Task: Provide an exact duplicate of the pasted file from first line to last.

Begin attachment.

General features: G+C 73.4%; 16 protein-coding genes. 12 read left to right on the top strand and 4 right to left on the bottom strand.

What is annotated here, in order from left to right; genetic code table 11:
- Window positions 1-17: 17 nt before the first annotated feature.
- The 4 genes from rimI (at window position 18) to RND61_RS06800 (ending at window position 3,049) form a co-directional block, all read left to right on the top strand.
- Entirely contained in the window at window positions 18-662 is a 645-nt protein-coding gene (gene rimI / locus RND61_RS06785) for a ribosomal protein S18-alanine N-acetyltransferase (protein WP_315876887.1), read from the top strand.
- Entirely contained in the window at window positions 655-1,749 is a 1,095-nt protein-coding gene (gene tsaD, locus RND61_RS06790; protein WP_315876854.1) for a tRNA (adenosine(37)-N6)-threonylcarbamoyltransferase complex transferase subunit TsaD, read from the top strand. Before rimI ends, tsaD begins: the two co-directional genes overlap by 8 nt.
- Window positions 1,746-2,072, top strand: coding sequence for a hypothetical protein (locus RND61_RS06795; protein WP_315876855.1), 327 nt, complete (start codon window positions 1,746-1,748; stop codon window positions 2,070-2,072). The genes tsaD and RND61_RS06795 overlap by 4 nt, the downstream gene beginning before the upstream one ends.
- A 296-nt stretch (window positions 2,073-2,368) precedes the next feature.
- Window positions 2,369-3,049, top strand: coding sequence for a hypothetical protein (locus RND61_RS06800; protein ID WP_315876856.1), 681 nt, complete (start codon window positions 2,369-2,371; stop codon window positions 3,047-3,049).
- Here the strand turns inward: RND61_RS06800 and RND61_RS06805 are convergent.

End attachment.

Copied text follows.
General features: G+C 73.4%; 16 protein-coding genes. 12 read left to right on the top strand and 4 right to left on the bottom strand.

What is annotated here, in order from left to right; genetic code table 11:
- Window positions 1-17: 17 nt before the first annotated feature.
- The 4 genes from rimI (at window position 18) to RND61_RS06800 (ending at window position 3,049) form a co-directional block, all read left to right on the top strand.
- Entirely contained in the window at window positions 18-662 is a 645-nt protein-coding gene (gene rimI / locus RND61_RS06785) for a ribosomal protein S18-alanine N-acetyltransferase (protein WP_315876887.1), read from the top strand.
- Entirely contained in the window at window positions 655-1,749 is a 1,095-nt protein-coding gene (gene tsaD, locus RND61_RS06790; protein WP_315876854.1) for a tRNA (adenosine(37)-N6)-threonylcarbamoyltransferase complex transferase subunit TsaD, read from the top strand. Before rimI ends, tsaD begins: the two co-directional genes overlap by 8 nt.
- Window positions 1,746-2,072, top strand: coding sequence for a hypothetical protein (locus RND61_RS06795; protein WP_315876855.1), 327 nt, complete (start codon window positions 1,746-1,748; stop codon window positions 2,070-2,072). The genes tsaD and RND61_RS06795 overlap by 4 nt, the downstream gene beginning before the upstream one ends.
- A 296-nt stretch (window positions 2,073-2,368) precedes the next feature.
- Window positions 2,369-3,049, top strand: coding sequence for a hypothetical protein (locus RND61_RS06800; protein ID WP_315876856.1), 681 nt, complete (start codon window positions 2,369-2,371; stop codon window positions 3,047-3,049).
- Here the strand turns inward: RND61_RS06800 and RND61_RS06805 are convergent.